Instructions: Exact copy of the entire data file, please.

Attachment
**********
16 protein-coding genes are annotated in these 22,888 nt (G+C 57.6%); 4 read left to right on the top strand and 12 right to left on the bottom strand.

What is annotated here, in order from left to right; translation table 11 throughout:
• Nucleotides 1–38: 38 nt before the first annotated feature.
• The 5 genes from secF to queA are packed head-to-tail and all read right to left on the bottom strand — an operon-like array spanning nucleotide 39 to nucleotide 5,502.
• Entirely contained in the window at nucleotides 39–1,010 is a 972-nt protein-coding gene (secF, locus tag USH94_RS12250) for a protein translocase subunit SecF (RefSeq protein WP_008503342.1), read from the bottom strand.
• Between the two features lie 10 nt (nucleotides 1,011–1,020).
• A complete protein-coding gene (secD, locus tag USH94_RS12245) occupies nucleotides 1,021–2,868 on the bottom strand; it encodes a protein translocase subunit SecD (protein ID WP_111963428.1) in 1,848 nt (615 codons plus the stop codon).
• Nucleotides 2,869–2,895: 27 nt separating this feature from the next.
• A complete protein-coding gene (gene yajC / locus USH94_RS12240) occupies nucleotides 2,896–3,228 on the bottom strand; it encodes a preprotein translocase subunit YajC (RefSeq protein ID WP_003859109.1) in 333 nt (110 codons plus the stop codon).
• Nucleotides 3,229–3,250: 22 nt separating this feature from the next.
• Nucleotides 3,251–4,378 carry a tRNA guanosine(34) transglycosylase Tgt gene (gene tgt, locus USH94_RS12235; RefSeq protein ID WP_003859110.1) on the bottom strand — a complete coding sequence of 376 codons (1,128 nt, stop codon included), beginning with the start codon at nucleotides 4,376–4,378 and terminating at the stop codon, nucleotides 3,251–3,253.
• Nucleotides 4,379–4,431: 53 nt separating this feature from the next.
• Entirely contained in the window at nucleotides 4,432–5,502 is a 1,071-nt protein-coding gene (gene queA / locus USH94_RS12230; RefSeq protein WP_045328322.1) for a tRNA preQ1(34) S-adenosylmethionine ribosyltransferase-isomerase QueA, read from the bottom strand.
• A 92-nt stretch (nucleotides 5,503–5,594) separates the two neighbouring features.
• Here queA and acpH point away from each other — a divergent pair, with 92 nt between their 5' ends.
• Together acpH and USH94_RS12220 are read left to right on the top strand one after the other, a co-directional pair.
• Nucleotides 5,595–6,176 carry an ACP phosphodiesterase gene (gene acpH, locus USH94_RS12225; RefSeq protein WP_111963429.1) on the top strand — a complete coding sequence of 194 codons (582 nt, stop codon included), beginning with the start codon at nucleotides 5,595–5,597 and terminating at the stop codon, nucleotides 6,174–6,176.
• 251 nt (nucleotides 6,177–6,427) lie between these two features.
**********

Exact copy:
16 protein-coding genes are annotated in these 22,888 nt (G+C 57.6%); 4 read left to right on the top strand and 12 right to left on the bottom strand.

What is annotated here, in order from left to right; translation table 11 throughout:
• Nucleotides 1–38: 38 nt before the first annotated feature.
• The 5 genes from secF to queA are packed head-to-tail and all read right to left on the bottom strand — an operon-like array spanning nucleotide 39 to nucleotide 5,502.
• Entirely contained in the window at nucleotides 39–1,010 is a 972-nt protein-coding gene (secF, locus tag USH94_RS12250) for a protein translocase subunit SecF (RefSeq protein WP_008503342.1), read from the bottom strand.
• Between the two features lie 10 nt (nucleotides 1,011–1,020).
• A complete protein-coding gene (secD, locus tag USH94_RS12245) occupies nucleotides 1,021–2,868 on the bottom strand; it encodes a protein translocase subunit SecD (protein ID WP_111963428.1) in 1,848 nt (615 codons plus the stop codon).
• Nucleotides 2,869–2,895: 27 nt separating this feature from the next.
• A complete protein-coding gene (gene yajC / locus USH94_RS12240) occupies nucleotides 2,896–3,228 on the bottom strand; it encodes a preprotein translocase subunit YajC (RefSeq protein ID WP_003859109.1) in 333 nt (110 codons plus the stop codon).
• Nucleotides 3,229–3,250: 22 nt separating this feature from the next.
• Nucleotides 3,251–4,378 carry a tRNA guanosine(34) transglycosylase Tgt gene (gene tgt, locus USH94_RS12235; RefSeq protein ID WP_003859110.1) on the bottom strand — a complete coding sequence of 376 codons (1,128 nt, stop codon included), beginning with the start codon at nucleotides 4,376–4,378 and terminating at the stop codon, nucleotides 3,251–3,253.
• Nucleotides 4,379–4,431: 53 nt separating this feature from the next.
• Entirely contained in the window at nucleotides 4,432–5,502 is a 1,071-nt protein-coding gene (gene queA / locus USH94_RS12230; RefSeq protein WP_045328322.1) for a tRNA preQ1(34) S-adenosylmethionine ribosyltransferase-isomerase QueA, read from the bottom strand.
• A 92-nt stretch (nucleotides 5,503–5,594) separates the two neighbouring features.
• Here queA and acpH point away from each other — a divergent pair, with 92 nt between their 5' ends.
• Together acpH and USH94_RS12220 are read left to right on the top strand one after the other, a co-directional pair.
• Nucleotides 5,595–6,176 carry an ACP phosphodiesterase gene (gene acpH, locus USH94_RS12225; RefSeq protein WP_111963429.1) on the top strand — a complete coding sequence of 194 codons (582 nt, stop codon included), beginning with the start codon at nucleotides 5,595–5,597 and terminating at the stop codon, nucleotides 6,174–6,176.
• 251 nt (nucleotides 6,177–6,427) lie between these two features.